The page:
As we count down to the Series 7 finale this weekend, James Willets continues his reviews of the last half-season.
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At what point does a TV series reach a critical mass of recycled plotlines and a bloated parody of itself, reflecting enough of the bits that you used to long for to make you hope that it’ll be good, but never quite managing to regurgitate enough substance to satisfy? Because I think Doctor Who has reached that point.
It’s always been a pretty self-referential show, but we’ve reached a point of inherent smugness under Moffat; off-puttingly self-satisfied and content to just fill in endings, middles, story-arcs and plot holes with a desparate surge toward ‘timey-wimey’, as though that was never a joke in the first place, but an actual answer.
Because here we get the most navel gazing of adventures, a runaround inside the TARDIS that features bad guys who are time displaced future-selves, and a plot resolution that involves stopping past selves from starting the plot.
I think that this kind of genre awareness is what was intended, and there’s a part of me that loves the fact that an episode about the internal workings of the TARDIS is just an exercise in playing with perceptions of time. After all, nearly every episode of Misfits, a series that I love, involved bonkers time travel to stop the latest near-miss from ever actually happening. I didn’t resent it then.
So why is it that, whenever Doctor Who tries to grapple with time travel and its consequences, it just turns into a poorly written ideas-broth with half-digested thoughts, outlines and plot strands surfacing, sinking and disappearing without trace?
Maybe it’s a problem with the way the format of time travel has changed within the show. I mentioned in my review of ‘The Angels take Manhatten’ that, for a programme about a guy in a time machine, Doctor Who has been really wary of letting loose with time travel. The TARDIS is simply a vehicle to get the Doctor to the plot; it’s there to ensure we arrive in the right place and time with an adequate supply of period specific clothing and a base to retreat to if things get really bad.
But more and more we’re seeing the mechanics of time travel explored by Moffat and other writers, and in every case it shows why that shouldn’t happen.
It’s really hard to portray time travel on TV, in part because the trappings of the medium mean you have to show a linear progression of plot. This happens, so that this can happen, and then everything is wrapped up. If you mess with that you get Memento, and whilst that’s a great film, it’s not a story structure that’s mass audience friendly.
I’m not simply a casual fan, I’m invested in Doctor Who, but there are times when I realise that what I really want is a show that doesn’t feel the need to mess around with the time space continuum and just tells a good story. This episode is not what I am looking for.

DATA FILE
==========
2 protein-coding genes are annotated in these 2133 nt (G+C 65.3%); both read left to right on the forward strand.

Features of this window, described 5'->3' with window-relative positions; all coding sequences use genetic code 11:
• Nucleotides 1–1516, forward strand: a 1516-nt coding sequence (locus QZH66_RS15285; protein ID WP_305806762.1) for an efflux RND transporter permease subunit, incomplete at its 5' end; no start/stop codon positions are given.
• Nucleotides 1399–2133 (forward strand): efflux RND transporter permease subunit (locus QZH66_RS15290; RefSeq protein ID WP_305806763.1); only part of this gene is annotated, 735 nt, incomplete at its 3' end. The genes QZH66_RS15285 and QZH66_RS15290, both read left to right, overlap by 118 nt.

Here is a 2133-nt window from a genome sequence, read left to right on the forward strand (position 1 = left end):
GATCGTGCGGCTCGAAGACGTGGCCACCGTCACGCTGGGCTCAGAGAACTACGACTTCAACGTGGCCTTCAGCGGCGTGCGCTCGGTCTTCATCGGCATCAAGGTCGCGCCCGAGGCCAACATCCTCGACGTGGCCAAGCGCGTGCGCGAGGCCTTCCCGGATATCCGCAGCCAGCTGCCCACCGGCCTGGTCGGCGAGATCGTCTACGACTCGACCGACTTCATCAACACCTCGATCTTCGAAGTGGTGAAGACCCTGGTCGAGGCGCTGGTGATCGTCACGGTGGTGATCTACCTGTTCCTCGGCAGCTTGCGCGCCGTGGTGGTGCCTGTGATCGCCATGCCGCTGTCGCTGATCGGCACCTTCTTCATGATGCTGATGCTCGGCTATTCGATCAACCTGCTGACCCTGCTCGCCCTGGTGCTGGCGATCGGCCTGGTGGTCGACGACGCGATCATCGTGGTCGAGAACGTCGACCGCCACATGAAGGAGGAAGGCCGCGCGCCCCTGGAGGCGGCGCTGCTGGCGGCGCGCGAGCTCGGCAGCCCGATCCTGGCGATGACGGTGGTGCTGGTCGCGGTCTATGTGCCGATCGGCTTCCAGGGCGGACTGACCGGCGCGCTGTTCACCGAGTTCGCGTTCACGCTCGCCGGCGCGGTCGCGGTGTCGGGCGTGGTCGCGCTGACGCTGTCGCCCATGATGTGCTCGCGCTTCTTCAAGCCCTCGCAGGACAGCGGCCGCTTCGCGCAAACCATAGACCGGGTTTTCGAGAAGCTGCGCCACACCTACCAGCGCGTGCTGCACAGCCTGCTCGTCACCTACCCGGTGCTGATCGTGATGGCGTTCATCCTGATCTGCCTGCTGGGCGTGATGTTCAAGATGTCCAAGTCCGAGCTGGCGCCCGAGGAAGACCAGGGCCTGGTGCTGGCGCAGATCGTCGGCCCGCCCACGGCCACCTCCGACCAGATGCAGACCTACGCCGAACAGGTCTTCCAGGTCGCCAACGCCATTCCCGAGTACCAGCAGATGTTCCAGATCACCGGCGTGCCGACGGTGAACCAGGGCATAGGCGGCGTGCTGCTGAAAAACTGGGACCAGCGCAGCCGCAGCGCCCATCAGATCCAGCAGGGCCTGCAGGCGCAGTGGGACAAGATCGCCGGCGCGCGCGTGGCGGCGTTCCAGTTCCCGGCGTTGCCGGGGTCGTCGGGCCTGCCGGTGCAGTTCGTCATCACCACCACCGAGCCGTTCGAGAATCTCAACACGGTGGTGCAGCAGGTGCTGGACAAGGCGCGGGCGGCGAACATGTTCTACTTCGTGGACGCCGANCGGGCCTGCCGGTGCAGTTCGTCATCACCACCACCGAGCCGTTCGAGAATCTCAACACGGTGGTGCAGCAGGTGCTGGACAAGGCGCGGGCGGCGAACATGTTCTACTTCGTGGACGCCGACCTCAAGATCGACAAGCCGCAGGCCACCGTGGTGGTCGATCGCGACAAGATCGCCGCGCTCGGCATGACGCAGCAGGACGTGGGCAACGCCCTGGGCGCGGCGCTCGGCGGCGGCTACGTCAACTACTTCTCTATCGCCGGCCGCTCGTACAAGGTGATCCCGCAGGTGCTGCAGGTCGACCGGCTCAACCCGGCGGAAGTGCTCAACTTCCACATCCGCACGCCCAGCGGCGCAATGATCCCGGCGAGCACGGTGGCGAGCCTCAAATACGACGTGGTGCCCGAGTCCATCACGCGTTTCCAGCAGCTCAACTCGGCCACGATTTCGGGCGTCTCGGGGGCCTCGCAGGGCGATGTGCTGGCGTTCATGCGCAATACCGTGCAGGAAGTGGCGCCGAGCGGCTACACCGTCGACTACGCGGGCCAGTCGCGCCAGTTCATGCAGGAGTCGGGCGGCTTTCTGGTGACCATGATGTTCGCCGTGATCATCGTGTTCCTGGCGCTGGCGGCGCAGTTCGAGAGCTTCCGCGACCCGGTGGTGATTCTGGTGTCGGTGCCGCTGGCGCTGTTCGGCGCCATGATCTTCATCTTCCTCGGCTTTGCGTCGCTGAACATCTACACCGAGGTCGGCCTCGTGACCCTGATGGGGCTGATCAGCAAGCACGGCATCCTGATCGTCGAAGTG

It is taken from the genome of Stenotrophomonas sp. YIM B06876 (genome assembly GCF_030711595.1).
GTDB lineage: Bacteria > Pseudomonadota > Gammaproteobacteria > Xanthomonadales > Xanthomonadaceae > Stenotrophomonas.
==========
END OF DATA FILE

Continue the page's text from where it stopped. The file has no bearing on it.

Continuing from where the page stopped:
There’s some dodgy stuff from the off and, at the risk of coming over all granola-eating, Guardian reading, left-wing PC Brigadier; is it really a good idea to make the first three black character to appear in the show the bad guys? Doesn’t that just reinforce some pretty awful stereotypes that Doctor Who, of all shows, should be trying to move away from? I recognise this may seem a really nit-picky point to some but, in a half-series in which the only non-white charcters we’ve seen have been the family who employ Clara, the appearance of three black characters shouldn’t be in the form of Evil Pirate, Idiot Strongman and Man Who Thinks He’s A Robot.
As antagonists go, the scrap collectors may be amongst the most stupid and petty villians in new-Who. If ever an episode has portrayed more self-serving people willingly sabotaging their own chances of staying alive, I’ve missed it. In a situation where they have a time limit to locate Clara or get blown up, why would they stop to dismantle bits of the TARDIS as they go?
In taking the time to think about that, you’ve spent more on it than the writers did, because they were too busy arse-writing an episode that could abort itself before it had any consequences and thus undermine the one piece of positive plot-advancement that was served up, extending this season’s slow-burn arc by another three episodes. Ho hum.
Clara is starting to grow on me a little bit more, but she still hasn’t really done anything to make me care too much about her status or secrets. I’m more worried that the whole thing is going to descend into timey-wimey baloney that satisfies nobody and doesn’t even make that much sense if you stop to consider it.
For an episode about journeying to the centre of the TARDIS, it’s the sheer lack of scale that rankles the most. Those few flashes of the interior of the ship that show the complexity and beauty and strangeness of Gallifreyan technology are wonderful but they are few and far between, and broken up by the need for action. Had this simply been an exploration adventure, without the need for future lava-men or even double-crossing space pirates, it could have been something special. Instead it was something we’ve seen, off and on, again and again over the last few seasons.